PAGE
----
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‘Fish Meat’: Inviting Viewers to Explore the Challenges and Accomplishments of Aquaculture

Created on Tuesday, 05 February 2013

As the global human population continues to rise, the world’s appetite for seafood steadily increases. However, the oceans’ supply is becoming exhausted. For us humans to continue feasting on the delights of seafood, methods of producing seafood are having to change, with the role of fish farming, aka aquaculture, becoming ever more important. As we make the shift from consuming predominantly wild caught seafood to farmed, we are addressing engineering feats that will hopefully be able to provide food for generations to come. The documentary ‘Fish Meat’ takes an in depth look at the different techniques currently employed by the aquaculture industry and the challenges we are facing as production levels increase.

Dr. Ted Caplow, environmental engineer, and Dr. Andy Danylchuk, fish ecologist, collaborate with filmmaker Joe Cunningham as they travel to Turkey and explore a variety of fish farming methods. As we approach the inevitable of farmed seafood being the primary means of seafood production, it is a struggle for consumers to know what to eat. The ‘Fish Meat’ team visits five farming operations as a way to illustrate the different options, in an objective light.

The first farm they visit is a high-density sea bass farm where the fish are suspended in large pens in the open ocean and feed on pellets. To produce one-pound of fish, three to four-pounds of feed is needed. This operation relies on wild fish from South America for the pellets and net-pen production has several inherent environmental risks, such as the risk of fish escaping to the wild, fish waste polluting surrounding water bodies and diseases from farmed fish spreading to wild populations.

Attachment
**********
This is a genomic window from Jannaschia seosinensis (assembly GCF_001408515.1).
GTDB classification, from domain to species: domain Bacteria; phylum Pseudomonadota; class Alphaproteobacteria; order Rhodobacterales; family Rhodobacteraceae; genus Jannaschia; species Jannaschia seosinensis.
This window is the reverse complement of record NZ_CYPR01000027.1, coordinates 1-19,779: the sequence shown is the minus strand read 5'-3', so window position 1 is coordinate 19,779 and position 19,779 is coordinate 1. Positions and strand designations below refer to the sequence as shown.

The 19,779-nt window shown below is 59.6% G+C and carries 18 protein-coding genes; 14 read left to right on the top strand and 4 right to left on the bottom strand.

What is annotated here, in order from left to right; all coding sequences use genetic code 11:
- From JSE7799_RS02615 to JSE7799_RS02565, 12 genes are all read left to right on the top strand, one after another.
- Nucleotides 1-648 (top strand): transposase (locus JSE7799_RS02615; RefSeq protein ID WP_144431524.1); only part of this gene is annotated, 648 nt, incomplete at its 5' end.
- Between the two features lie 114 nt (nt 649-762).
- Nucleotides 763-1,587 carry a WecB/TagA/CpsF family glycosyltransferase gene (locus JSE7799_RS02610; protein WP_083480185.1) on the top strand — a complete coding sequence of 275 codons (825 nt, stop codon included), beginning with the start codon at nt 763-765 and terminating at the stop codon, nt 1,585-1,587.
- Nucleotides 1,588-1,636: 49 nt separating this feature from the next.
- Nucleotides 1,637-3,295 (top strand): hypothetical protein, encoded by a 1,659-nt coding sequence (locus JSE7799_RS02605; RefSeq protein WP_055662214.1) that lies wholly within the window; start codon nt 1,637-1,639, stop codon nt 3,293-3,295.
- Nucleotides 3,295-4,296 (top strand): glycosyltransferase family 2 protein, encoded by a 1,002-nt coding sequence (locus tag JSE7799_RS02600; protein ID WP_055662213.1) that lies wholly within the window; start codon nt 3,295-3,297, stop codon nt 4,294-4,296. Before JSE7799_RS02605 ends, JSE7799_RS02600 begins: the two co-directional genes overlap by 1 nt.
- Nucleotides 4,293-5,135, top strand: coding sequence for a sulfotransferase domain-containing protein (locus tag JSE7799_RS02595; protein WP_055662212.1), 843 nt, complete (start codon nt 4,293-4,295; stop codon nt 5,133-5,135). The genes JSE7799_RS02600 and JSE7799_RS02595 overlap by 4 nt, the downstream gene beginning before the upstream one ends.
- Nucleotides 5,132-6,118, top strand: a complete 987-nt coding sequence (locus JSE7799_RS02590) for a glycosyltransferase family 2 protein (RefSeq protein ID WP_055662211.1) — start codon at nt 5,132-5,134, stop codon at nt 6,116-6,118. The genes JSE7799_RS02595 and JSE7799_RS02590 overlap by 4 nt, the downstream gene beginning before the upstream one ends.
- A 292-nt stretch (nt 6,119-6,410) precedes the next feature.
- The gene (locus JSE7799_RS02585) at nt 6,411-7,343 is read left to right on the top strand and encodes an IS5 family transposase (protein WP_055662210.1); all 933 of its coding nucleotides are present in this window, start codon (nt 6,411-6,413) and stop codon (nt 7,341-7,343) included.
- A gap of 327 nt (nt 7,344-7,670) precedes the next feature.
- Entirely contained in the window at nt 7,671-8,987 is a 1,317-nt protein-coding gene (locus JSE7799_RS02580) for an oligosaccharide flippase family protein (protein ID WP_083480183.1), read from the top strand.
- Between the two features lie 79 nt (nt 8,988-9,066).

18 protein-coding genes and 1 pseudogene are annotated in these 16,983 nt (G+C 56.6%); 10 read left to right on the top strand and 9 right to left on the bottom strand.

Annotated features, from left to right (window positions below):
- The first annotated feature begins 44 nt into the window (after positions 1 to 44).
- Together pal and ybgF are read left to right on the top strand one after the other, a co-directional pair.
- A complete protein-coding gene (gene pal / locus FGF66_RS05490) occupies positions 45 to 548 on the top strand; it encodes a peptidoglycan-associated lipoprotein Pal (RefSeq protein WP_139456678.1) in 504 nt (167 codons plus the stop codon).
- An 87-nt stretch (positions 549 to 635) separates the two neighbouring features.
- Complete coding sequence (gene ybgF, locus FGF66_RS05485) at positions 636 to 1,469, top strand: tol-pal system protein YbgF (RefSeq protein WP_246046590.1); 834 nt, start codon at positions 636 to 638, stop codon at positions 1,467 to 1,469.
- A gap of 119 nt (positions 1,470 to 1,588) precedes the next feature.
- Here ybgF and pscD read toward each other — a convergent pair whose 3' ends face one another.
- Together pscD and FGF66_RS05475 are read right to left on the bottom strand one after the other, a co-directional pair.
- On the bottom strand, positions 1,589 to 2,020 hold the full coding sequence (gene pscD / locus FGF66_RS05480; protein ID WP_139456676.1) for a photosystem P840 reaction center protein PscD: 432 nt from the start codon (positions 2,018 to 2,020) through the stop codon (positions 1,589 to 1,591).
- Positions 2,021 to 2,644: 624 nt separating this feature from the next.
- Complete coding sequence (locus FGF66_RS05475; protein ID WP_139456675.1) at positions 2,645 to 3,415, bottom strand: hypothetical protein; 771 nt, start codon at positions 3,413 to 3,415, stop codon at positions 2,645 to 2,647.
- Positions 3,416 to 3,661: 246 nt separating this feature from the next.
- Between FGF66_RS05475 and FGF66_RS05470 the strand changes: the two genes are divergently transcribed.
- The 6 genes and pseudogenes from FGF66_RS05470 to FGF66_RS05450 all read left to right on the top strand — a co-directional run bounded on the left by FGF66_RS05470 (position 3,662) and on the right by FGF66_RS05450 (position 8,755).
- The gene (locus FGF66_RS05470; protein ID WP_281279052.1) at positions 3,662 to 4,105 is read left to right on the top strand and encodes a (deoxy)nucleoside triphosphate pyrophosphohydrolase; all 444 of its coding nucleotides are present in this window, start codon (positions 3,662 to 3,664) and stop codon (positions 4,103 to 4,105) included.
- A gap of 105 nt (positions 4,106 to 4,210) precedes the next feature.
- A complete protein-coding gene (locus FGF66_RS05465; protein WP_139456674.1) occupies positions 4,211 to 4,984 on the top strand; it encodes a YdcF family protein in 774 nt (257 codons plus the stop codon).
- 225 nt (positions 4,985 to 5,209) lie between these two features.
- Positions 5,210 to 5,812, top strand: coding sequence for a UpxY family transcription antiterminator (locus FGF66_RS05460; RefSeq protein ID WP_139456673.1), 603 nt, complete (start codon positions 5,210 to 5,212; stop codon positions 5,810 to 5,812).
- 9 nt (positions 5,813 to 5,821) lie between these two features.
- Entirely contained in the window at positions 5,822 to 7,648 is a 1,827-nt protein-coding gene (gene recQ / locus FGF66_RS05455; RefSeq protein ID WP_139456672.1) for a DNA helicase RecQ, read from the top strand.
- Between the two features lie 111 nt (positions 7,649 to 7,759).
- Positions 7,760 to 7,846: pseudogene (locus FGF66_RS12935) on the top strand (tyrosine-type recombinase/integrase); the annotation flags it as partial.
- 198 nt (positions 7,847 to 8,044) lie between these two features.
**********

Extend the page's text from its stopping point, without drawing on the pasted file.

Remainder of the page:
The most high-tech operation looked at was a bluefin tuna ranch. Using the ‘ranching ‘ technique, this highly prized fish is first caught in the wild then grown to market size in open net pens. The fish eat only a fraction of the feed before it passes through the net and settles on the seafloor, where it attracts surrounding wildlife looking for a free meal. This raises concerns over the spread of disease and bacteria and, because the fish are caught before they are able to spawn, there are concerns that this farming technique could negatively impact the future generations of tuna.

They then explore an inland seabass farm that uses saltwater drawn from a local spring and a trout farm that uses the same recycled water for several different stages of the operation. These methods cause less impact on the environment than the net-pen seabass and ranched tuna, however, the feed still relies on wild fish input.

Lastly, an inland carp operation is presented that applies some centuries-old farming methods. A local windmill powers the tanks’ operational systems, the feed is locally-grown algae, and the fish waste is used as fertilizer for a local farm. All steps in the farming process have minimal impact on the surrounding area.

‘Fish Meat’ invites its viewers to take a look at the different farming methods, and begin to identify the more responsible operations. Environmentally speaking, the best system should be one that generates a high output with minimal input, farms a seafood species that is vegetarian or omnivorous, uses minimal energy, and generates minimal pollution, while preventing fish escapes and the spread of disease.

Humans have accomplished countless feats of engineering, and will continue to do so. This film reminds us that the domestication of our food is an age-old tradition, and sometimes it’s best to look to the past before approaching the future. Let’s embrace solutions that don’t create more problems!

‘Fish Meat’ is screened nationally and can be purchased on it’s website.

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